I’m not surprised that all of this is the case; I’m surprised that there’s no real attempt to hide any of it, that there’s only the lightest attempt to weave the mandated targets and jumping-off points into an actual story, as opposed to a series of barely connected sales pitches to keep buying and buying and buying. In that respect, perhaps X-Men: Hellfire Gala is the endpoint of contemporary superhero comics: one that dispenses with the pretense and just embraces that you just want an excuse to keep going. And that, maybe, is the most surprising thing of all.

With Headphones On, You Won’t Hear That Much

In one of the least surprising developments of the year, I have become utterly obsessed with Blur’s new album, The Ballad of Darren. It’s a new Damon Albarn project, it’s a new Blur project, and it’s a melancholic album about aging and loss and regret; it’s absolutely catnip for this particular droog, which feels entirely appropriate on several levels.

I’m telling you this not to exhort you to give it a listen yourself — although you should, of course; it’s a genuinely lovely, gentle middle-aged album, for want of a better way to put it — or to pick apart the ways in which it both sounds like and unlike Blur as they’ve traditionally presented themselves. I’m not even writing this to point out the really odd, unexpected influence of late-era Bowie on the album even though I’m very curious where that’s coming from and who’s bringing it. (Albarn? Graham Coxon, maybe?)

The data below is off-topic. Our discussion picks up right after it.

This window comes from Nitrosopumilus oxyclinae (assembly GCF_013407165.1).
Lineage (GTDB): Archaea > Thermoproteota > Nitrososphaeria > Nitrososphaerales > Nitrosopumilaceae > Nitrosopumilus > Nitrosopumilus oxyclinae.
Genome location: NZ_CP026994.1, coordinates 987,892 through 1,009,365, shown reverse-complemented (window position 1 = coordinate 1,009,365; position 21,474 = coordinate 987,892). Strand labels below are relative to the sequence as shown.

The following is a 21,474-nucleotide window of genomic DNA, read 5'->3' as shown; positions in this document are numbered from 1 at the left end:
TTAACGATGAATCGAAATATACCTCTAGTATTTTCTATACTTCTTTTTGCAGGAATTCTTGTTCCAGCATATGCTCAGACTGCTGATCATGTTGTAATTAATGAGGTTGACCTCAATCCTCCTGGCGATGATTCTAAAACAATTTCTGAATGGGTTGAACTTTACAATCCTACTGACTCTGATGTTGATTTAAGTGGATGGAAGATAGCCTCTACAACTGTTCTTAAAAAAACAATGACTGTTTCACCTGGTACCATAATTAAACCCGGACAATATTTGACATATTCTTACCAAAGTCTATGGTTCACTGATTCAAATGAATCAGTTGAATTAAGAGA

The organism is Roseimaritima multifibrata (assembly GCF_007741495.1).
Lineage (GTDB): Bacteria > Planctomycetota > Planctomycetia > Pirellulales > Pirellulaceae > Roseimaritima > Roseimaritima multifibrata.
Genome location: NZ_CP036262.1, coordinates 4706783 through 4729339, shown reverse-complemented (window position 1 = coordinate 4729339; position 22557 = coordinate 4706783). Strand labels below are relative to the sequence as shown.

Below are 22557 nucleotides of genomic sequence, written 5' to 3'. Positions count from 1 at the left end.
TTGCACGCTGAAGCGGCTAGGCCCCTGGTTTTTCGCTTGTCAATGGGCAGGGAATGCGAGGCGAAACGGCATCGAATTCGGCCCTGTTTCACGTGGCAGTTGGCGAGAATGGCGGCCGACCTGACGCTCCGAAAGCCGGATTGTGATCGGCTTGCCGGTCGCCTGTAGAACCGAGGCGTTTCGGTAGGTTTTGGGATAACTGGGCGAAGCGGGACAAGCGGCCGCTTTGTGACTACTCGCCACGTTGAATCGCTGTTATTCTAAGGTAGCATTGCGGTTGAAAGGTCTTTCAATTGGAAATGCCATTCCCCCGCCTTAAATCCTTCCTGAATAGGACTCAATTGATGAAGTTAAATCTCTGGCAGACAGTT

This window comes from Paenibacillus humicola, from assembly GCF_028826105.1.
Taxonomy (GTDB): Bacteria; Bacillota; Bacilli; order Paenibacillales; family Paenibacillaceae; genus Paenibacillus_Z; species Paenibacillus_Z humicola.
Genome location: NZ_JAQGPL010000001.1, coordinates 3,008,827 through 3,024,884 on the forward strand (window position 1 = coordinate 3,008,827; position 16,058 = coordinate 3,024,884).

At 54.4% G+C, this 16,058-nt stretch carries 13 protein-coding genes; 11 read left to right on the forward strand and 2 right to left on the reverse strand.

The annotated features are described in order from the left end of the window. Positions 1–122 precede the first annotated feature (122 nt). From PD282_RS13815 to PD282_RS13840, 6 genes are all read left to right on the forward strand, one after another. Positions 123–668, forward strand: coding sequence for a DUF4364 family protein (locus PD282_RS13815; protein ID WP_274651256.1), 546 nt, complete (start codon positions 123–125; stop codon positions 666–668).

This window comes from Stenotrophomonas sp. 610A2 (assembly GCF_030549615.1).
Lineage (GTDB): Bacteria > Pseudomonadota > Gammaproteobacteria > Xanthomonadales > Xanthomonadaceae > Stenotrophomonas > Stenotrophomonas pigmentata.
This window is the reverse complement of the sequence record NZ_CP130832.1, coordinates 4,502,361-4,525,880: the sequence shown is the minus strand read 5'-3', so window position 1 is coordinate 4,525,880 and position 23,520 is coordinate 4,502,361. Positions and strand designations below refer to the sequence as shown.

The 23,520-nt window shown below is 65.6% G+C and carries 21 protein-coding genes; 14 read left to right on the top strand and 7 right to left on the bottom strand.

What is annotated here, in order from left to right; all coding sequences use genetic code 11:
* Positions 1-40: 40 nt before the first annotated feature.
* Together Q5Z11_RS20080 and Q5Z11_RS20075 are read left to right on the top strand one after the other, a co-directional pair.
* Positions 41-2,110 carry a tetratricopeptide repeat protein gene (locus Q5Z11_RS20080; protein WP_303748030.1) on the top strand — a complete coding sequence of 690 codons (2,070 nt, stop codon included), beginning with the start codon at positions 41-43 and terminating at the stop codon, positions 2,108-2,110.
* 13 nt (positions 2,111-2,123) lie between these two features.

Instead, I’m sharing this because I heard this album for the first time during San Diego Comic-Con. It was released on the Friday of the show, and I first heard it wandering through the San Diego streets walking to and from the show, and I wonder if there’s something about that experience that’s changed the way I heard it, and will always think about it from now on.